Drinking is not the problem, drunkeness is. Of course, given that most parks have inexperienced personnel due to low pay and no benefits, the easiest way to prevent drunkeness is by not selling drinks.
To help both guests and employees, how about this as a condition of the liquor license? Employees selling alcohol get $2 extra per hour. But if they sell to someone underage or intoxicated, they lose the job. Give longest-serving employees with excellent work records first dibs on the gigs. That ensures that you end up with employees who have both the experience and the financial incentive to say no to people who shouldn't be drinking. And a few good employees get a pay raise, too.
Published: December 29, 2007 at 5:29 AMI drink and I enjoy it.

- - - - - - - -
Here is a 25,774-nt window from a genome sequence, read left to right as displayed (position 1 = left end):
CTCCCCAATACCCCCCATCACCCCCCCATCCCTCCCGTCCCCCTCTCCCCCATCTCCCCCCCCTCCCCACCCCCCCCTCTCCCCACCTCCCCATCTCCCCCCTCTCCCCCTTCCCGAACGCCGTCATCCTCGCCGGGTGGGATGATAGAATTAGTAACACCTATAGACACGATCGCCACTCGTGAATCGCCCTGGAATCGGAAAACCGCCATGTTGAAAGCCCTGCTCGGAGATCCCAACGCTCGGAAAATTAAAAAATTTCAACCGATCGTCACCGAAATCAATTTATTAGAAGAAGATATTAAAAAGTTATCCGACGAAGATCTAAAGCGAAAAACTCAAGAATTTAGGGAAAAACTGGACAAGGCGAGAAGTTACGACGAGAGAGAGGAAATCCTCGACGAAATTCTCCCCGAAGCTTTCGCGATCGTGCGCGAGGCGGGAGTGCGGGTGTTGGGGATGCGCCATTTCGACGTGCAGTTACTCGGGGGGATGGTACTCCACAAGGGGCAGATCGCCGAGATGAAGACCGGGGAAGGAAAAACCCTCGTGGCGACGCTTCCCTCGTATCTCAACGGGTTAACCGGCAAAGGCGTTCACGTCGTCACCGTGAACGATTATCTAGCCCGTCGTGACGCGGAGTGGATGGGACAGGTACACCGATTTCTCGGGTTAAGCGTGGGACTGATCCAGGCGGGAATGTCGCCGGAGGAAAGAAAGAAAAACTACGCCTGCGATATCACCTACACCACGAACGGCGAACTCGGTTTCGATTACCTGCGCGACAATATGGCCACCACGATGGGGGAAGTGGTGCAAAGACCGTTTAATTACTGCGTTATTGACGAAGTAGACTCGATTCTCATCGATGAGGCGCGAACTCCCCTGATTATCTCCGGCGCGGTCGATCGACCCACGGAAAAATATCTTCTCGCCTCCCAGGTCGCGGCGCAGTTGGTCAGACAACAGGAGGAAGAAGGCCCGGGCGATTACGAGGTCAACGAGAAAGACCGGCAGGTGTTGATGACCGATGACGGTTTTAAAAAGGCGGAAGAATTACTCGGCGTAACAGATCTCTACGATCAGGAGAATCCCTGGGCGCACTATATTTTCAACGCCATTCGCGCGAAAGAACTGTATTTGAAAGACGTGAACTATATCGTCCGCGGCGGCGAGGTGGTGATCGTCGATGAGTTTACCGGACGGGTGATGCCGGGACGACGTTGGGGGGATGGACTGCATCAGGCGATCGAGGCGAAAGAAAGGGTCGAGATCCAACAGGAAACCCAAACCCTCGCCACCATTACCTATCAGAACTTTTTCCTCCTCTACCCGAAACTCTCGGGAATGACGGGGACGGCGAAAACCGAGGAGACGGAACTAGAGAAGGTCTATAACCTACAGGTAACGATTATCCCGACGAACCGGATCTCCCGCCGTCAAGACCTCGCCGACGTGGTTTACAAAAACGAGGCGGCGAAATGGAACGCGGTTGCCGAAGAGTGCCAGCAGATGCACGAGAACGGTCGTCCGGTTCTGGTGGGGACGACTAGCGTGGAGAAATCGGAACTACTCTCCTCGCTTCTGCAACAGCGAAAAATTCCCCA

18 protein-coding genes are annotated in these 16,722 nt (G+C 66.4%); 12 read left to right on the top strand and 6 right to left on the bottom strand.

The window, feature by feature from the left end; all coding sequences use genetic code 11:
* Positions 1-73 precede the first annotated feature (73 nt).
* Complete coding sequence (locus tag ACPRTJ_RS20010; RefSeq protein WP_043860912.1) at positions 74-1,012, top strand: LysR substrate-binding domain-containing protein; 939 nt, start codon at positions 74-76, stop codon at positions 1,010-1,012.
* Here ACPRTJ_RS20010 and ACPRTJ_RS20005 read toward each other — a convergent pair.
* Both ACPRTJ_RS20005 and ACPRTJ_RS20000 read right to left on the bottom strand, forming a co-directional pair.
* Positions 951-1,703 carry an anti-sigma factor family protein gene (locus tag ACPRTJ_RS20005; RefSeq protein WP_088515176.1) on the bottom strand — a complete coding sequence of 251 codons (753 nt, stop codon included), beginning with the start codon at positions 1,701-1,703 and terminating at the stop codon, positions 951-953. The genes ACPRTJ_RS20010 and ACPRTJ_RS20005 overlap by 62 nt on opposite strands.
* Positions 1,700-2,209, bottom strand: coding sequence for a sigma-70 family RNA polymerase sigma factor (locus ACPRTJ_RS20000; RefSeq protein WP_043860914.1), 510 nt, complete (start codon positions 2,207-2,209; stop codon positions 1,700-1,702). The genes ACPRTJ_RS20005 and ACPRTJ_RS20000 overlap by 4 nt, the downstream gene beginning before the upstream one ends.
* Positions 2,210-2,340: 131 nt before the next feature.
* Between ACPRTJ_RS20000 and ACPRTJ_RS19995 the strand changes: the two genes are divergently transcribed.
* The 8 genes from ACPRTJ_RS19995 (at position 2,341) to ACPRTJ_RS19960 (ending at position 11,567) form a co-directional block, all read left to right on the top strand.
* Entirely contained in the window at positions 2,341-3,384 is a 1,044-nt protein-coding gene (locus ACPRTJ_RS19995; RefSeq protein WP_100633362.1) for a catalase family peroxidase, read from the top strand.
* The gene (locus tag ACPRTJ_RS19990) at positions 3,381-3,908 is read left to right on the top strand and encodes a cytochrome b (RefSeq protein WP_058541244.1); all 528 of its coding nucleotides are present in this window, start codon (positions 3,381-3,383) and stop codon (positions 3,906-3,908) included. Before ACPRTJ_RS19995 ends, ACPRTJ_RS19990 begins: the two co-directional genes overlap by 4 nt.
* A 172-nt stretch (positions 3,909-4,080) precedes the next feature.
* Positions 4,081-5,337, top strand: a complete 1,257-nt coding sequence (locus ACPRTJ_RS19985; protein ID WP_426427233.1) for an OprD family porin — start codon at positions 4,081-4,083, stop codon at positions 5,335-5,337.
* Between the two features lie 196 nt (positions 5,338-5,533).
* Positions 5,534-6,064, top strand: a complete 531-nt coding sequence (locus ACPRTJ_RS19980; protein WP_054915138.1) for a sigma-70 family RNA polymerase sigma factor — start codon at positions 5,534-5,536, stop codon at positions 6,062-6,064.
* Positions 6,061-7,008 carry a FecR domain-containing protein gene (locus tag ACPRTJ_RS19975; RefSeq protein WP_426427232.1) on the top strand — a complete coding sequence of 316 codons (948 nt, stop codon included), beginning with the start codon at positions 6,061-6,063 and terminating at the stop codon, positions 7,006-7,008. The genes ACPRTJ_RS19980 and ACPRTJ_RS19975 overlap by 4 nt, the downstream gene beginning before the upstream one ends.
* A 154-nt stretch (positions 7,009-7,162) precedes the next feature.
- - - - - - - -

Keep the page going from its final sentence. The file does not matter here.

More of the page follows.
Last year we went to the Mardi Gras parade at Universal Studio's. There was no control at all regarding the sale, and drinking of alchohol.
People were being sick in the street. One couple I observed left their young child so they could go across the street to buy their next beer.
The parks need to decide are they for everyone or adults only.
Published: December 29, 2007 at 7:54 AMCedar Point has for years sold beer inside the park in various areas. The only restriction is that you can only buy one beer per matching ID at a time. Cedar Point police are continuoulsy walking around and monitor obnoxious behavior regardless if it is due to alcohol or not. To my knowledge any incident which has ever occurred must have been minor as it has never been published in any local papers. I don't see the big deal with selling beer in an amusement park--we are responsible for our own actions. At any amusement park, my child is at risk of hearing/witnessing foul-mouthed patrons, teens and/or adults slobbering all over in queue or foul slogans on t-shirts. I can't control any of that --I don't think having a beer pushes the limits.